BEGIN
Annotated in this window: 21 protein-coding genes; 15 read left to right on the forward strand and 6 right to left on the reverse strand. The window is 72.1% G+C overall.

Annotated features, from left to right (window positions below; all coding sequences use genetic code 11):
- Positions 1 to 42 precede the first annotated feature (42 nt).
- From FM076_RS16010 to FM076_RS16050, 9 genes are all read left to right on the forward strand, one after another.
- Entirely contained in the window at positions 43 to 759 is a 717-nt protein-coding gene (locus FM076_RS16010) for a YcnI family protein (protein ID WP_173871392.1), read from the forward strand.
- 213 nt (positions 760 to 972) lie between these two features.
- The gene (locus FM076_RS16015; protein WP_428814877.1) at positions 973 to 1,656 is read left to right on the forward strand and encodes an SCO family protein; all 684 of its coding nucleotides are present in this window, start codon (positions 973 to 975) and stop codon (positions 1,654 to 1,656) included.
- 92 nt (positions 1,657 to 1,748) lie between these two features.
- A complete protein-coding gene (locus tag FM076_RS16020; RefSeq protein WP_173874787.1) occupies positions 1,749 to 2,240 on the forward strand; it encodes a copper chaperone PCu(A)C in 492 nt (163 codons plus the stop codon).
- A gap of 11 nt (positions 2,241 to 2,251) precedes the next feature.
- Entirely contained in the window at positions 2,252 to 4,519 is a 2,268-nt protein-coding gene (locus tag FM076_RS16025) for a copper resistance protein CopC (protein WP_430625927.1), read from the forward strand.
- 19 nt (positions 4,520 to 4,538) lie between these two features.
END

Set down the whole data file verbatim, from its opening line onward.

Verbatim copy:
Annotated in this window: 21 protein-coding genes; 15 read left to right on the forward strand and 6 right to left on the reverse strand. The window is 72.1% G+C overall.

Annotated features, from left to right (window positions below; all coding sequences use genetic code 11):
- Positions 1 to 42 precede the first annotated feature (42 nt).
- From FM076_RS16010 to FM076_RS16050, 9 genes are all read left to right on the forward strand, one after another.
- Entirely contained in the window at positions 43 to 759 is a 717-nt protein-coding gene (locus FM076_RS16010) for a YcnI family protein (protein ID WP_173871392.1), read from the forward strand.
- 213 nt (positions 760 to 972) lie between these two features.
- The gene (locus FM076_RS16015; protein WP_428814877.1) at positions 973 to 1,656 is read left to right on the forward strand and encodes an SCO family protein; all 684 of its coding nucleotides are present in this window, start codon (positions 973 to 975) and stop codon (positions 1,654 to 1,656) included.
- 92 nt (positions 1,657 to 1,748) lie between these two features.
- A complete protein-coding gene (locus tag FM076_RS16020; RefSeq protein WP_173874787.1) occupies positions 1,749 to 2,240 on the forward strand; it encodes a copper chaperone PCu(A)C in 492 nt (163 codons plus the stop codon).
- A gap of 11 nt (positions 2,241 to 2,251) precedes the next feature.
- Entirely contained in the window at positions 2,252 to 4,519 is a 2,268-nt protein-coding gene (locus tag FM076_RS16025) for a copper resistance protein CopC (protein WP_430625927.1), read from the forward strand.
- 19 nt (positions 4,520 to 4,538) lie between these two features.